More Music for Lock-down

Last year, as Melbourne was entering its second, lengthy lock-down, I listed some of the music that helped to sustain me during the endless days of working from home. Now, as the city faces another (twice-extended) 4 week lock-down, music is one of the few pleasures still available….

My updated list includes:

Eduard Artemiev – Solaris (Original Soundtrack) A science fiction film from 1972, and in the vein of JG Ballard or Brian Aldiss, it concerns the strange psychological illness that afflicts scientists on-board a space station orbiting the planet Solaris. The slightly claustrophobic electronic score is offset by a number of compositions by JS Bach. Note the early Zoom call and all-day PJs featured in the accompanying stills from the film.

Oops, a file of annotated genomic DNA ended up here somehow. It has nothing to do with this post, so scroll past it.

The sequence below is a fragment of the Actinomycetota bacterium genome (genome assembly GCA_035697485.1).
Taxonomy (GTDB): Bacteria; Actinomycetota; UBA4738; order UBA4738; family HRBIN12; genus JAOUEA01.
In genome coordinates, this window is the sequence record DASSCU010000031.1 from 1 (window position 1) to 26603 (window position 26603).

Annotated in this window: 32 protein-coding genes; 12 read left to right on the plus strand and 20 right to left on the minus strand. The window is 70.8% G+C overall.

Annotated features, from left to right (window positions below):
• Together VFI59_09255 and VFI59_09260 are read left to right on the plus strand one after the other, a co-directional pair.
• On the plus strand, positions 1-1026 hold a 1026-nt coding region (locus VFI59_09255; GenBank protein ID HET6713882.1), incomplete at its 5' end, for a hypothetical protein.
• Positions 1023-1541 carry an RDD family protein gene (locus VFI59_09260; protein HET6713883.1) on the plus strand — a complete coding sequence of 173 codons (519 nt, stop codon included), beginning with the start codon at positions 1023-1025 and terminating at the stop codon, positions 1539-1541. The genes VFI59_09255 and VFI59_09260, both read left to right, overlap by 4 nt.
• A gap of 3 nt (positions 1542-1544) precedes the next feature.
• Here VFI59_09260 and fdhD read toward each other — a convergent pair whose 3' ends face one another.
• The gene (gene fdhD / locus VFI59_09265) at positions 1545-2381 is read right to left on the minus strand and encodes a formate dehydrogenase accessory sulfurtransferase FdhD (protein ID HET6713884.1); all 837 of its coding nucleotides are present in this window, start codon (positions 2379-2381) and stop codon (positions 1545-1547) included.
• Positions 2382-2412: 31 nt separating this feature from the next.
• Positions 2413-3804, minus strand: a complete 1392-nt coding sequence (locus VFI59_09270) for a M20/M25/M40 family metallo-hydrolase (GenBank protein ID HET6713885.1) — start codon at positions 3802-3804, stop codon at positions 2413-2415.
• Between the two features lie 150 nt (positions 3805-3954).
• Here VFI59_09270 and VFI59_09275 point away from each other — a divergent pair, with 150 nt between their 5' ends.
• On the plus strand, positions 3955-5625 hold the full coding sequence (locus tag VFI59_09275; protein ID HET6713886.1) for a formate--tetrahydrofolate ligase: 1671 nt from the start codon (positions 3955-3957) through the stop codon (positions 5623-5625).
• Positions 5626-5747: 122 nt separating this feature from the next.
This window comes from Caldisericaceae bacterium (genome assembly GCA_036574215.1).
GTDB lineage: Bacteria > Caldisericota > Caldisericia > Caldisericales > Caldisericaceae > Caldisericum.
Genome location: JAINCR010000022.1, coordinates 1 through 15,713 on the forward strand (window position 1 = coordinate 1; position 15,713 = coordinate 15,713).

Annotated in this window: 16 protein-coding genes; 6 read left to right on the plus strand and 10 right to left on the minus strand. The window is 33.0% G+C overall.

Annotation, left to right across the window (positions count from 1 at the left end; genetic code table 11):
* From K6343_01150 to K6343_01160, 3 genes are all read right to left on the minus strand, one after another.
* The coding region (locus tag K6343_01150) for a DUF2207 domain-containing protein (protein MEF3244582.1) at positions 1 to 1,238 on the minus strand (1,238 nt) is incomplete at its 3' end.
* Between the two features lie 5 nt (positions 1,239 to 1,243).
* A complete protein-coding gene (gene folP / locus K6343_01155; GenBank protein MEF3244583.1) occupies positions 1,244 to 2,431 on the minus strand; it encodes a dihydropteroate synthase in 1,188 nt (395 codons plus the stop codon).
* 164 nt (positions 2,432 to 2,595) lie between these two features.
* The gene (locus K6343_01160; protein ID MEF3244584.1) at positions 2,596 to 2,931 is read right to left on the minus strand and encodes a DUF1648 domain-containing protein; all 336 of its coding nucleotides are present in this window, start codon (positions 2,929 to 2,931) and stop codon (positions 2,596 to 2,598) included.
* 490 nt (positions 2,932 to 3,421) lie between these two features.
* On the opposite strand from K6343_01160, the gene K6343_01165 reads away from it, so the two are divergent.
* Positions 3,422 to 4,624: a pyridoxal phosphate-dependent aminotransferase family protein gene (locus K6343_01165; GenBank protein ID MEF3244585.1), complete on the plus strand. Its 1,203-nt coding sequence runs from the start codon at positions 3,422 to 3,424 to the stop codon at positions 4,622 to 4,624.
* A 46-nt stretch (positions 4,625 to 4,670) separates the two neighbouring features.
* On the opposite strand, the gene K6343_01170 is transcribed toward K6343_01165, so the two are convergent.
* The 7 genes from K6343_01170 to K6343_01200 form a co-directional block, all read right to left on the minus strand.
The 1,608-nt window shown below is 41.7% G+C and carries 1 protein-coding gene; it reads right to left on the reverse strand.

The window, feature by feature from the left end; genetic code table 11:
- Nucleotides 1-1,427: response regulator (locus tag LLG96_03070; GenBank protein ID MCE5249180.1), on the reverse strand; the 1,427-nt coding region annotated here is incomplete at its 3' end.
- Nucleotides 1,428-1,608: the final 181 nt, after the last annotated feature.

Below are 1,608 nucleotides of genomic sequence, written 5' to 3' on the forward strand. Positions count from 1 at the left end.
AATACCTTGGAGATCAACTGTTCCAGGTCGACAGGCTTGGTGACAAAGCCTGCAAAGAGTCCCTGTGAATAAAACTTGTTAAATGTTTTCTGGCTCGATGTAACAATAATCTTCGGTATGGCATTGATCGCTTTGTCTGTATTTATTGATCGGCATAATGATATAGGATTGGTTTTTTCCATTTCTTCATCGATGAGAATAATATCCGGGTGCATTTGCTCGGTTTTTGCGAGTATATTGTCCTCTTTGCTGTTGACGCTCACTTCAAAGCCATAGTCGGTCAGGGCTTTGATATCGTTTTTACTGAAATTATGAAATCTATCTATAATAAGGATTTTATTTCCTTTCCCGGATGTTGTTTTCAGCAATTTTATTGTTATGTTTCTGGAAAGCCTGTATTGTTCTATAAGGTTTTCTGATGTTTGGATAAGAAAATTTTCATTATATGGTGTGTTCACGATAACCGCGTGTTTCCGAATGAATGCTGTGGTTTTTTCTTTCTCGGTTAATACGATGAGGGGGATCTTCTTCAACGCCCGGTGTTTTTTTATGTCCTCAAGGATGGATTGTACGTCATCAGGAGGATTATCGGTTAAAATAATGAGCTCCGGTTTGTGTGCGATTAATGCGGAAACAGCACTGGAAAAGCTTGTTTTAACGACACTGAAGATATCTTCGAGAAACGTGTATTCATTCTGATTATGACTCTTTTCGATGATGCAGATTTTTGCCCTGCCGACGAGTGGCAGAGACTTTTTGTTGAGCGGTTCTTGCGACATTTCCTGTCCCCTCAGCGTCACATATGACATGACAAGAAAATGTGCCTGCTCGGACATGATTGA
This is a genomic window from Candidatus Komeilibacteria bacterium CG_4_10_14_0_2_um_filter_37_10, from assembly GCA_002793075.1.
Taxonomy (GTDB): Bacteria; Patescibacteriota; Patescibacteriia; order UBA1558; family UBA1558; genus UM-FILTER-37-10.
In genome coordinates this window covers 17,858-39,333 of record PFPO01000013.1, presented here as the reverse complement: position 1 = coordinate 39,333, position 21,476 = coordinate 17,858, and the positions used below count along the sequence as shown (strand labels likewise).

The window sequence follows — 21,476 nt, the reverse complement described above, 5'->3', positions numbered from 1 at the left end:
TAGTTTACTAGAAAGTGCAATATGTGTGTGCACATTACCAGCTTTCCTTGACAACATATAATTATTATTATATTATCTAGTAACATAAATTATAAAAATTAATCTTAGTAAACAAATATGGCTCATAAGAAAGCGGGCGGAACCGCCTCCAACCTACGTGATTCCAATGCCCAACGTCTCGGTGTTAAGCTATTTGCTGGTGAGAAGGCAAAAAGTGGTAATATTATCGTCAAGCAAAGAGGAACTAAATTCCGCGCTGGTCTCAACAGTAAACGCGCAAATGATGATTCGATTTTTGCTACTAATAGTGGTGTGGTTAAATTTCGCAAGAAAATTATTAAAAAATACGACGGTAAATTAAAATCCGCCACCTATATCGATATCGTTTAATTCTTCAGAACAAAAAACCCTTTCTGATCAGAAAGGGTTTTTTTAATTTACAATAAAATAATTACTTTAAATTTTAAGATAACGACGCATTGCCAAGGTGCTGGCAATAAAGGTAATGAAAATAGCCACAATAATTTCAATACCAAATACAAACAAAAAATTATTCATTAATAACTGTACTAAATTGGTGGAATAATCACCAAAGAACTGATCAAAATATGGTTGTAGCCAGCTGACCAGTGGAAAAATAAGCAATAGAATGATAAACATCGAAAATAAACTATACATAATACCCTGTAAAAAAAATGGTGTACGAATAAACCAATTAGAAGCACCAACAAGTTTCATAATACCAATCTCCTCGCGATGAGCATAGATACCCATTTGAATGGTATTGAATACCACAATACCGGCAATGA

Various Artists Pacific Breeze: Japanese City Pop, AOR & Boogie 1976-1986 Perfect antidote to lock-down blues, this compilation of mostly up-tempo numbers reveals more depth below the shiny surface – the arrangements, choice of textures and compositional structures make this more than just easy listening. (Released by the excellent Light in The Attic label, there’s also a second volume, plus related compilations that focus on the more ambient and experimental end of the spectrum.) Definitely a mood-enhancer.